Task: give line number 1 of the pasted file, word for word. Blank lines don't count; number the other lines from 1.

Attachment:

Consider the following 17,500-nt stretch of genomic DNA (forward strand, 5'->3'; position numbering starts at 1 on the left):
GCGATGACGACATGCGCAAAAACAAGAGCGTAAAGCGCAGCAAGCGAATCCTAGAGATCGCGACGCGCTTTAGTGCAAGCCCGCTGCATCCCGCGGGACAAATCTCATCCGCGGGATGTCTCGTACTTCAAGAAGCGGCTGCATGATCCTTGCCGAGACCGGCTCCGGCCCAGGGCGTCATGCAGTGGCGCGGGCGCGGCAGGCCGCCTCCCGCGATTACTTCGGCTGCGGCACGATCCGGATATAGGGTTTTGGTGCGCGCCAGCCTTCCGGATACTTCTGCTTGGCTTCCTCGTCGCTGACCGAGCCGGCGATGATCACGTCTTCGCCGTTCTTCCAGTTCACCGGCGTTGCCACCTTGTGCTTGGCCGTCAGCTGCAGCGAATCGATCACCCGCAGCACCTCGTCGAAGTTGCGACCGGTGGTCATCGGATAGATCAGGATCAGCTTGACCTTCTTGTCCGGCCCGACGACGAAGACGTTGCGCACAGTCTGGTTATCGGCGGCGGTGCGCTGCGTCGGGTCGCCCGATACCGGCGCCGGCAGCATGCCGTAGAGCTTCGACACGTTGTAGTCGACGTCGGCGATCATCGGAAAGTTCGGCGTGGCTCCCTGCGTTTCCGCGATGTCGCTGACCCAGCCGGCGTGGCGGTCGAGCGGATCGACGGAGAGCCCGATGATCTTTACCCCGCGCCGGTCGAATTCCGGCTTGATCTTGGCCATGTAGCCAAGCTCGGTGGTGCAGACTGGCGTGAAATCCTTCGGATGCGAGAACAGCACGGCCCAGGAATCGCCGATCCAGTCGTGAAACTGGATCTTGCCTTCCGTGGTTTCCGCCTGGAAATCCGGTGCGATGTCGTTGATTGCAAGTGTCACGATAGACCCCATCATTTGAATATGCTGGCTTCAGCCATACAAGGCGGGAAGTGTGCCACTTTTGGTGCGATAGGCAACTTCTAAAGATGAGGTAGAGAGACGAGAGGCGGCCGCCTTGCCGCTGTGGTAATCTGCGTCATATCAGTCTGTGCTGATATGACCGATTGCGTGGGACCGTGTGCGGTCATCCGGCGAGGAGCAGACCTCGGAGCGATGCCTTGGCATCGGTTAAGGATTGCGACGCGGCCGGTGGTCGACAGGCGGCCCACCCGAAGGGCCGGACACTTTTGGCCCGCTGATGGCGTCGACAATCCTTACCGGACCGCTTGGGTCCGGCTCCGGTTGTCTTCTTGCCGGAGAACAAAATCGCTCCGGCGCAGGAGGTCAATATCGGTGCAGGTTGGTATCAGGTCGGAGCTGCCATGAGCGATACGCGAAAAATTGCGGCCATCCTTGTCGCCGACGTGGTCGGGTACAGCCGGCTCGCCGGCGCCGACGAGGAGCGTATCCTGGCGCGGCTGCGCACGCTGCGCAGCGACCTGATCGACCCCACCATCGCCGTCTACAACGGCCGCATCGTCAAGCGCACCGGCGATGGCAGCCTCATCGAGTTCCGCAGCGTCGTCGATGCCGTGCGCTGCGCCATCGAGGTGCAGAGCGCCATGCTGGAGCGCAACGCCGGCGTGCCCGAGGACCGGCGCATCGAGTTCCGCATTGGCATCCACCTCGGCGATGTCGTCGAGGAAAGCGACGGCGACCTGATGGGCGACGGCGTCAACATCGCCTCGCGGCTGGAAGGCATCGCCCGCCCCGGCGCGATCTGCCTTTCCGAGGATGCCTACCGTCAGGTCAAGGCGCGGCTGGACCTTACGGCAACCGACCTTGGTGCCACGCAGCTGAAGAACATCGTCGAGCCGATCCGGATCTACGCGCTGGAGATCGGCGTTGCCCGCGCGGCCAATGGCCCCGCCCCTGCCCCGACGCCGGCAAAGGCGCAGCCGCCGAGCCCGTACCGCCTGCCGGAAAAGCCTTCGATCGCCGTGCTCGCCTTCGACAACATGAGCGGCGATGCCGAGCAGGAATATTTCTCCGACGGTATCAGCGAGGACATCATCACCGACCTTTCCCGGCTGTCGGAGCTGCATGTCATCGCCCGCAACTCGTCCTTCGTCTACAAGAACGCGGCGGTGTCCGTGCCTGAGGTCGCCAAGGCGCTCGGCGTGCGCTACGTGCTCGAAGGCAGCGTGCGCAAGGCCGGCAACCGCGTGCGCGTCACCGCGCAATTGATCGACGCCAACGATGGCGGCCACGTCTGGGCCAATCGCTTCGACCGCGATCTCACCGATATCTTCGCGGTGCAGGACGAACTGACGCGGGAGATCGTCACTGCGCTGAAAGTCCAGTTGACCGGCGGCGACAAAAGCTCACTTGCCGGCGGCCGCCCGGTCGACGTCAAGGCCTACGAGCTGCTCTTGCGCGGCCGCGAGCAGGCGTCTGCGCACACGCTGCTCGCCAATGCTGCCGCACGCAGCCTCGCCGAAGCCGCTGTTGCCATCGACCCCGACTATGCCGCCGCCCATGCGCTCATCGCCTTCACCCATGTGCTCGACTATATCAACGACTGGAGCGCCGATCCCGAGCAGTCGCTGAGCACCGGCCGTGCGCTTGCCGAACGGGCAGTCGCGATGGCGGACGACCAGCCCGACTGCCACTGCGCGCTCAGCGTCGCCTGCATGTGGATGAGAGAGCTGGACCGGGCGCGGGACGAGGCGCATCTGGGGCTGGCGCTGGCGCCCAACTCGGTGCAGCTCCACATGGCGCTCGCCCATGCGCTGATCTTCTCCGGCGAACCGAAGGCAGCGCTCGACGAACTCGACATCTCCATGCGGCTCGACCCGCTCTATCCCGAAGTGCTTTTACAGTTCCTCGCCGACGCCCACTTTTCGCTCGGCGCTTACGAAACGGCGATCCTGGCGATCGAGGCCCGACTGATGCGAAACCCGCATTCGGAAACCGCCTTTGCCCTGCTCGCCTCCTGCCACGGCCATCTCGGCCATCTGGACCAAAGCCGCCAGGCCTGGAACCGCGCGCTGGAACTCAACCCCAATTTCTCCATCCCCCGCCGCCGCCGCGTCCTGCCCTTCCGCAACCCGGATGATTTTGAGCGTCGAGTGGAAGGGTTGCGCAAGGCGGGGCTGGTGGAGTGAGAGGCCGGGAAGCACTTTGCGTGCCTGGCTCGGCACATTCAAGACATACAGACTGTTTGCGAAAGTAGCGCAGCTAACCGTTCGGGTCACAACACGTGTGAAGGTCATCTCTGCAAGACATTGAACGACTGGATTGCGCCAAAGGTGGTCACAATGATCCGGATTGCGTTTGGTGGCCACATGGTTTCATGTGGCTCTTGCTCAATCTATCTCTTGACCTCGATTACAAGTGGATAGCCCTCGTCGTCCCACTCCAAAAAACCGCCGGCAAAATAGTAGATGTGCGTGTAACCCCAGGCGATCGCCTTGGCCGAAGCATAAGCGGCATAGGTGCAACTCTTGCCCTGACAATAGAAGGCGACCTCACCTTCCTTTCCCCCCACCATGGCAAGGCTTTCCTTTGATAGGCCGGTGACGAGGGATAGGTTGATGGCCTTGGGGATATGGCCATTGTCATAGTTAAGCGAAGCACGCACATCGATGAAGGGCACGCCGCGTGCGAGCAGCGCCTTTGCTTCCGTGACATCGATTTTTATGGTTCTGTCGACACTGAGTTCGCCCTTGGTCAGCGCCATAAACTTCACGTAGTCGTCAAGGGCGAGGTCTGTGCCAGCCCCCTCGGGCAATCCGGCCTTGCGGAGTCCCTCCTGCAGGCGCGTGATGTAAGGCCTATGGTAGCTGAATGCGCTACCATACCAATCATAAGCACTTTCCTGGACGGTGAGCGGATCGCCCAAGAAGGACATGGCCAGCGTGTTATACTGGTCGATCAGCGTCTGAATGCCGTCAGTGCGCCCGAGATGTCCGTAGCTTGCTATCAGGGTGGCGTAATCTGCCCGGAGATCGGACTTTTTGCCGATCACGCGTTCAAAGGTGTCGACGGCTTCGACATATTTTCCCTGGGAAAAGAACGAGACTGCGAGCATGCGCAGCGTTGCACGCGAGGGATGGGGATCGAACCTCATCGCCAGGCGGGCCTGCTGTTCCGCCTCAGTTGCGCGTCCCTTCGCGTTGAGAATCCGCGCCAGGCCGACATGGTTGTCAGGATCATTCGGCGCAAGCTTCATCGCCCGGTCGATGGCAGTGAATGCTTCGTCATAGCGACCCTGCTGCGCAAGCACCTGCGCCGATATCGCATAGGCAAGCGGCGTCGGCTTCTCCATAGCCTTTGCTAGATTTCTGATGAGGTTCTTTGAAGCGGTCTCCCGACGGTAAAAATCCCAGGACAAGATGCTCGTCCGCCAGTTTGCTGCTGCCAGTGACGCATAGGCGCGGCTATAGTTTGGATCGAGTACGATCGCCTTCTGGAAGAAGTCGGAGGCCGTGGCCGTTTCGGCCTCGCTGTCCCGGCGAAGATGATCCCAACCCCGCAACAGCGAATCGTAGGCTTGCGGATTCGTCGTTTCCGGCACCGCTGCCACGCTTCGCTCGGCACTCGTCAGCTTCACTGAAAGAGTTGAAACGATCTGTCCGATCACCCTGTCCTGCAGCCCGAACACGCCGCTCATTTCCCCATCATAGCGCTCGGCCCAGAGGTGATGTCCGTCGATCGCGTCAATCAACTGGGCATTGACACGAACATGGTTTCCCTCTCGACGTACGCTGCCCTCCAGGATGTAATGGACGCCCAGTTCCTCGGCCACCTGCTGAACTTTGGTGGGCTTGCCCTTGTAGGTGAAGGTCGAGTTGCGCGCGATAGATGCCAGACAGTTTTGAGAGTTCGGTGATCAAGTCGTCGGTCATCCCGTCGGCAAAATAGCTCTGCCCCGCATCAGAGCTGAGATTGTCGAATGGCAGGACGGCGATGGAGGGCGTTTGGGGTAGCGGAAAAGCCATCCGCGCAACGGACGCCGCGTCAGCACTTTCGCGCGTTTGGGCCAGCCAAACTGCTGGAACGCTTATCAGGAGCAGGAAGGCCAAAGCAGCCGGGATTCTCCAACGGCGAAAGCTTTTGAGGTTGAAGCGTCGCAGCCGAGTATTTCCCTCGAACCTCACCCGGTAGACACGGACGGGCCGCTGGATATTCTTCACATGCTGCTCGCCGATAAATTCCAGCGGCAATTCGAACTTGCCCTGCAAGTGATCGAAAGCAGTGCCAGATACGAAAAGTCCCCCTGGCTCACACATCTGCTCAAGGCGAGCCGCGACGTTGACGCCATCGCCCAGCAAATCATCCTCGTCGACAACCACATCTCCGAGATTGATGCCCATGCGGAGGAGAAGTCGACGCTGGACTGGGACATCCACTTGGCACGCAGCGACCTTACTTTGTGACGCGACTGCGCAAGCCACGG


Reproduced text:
Consider the following 17,500-nt stretch of genomic DNA (forward strand, 5'->3'; position numbering starts at 1 on the left):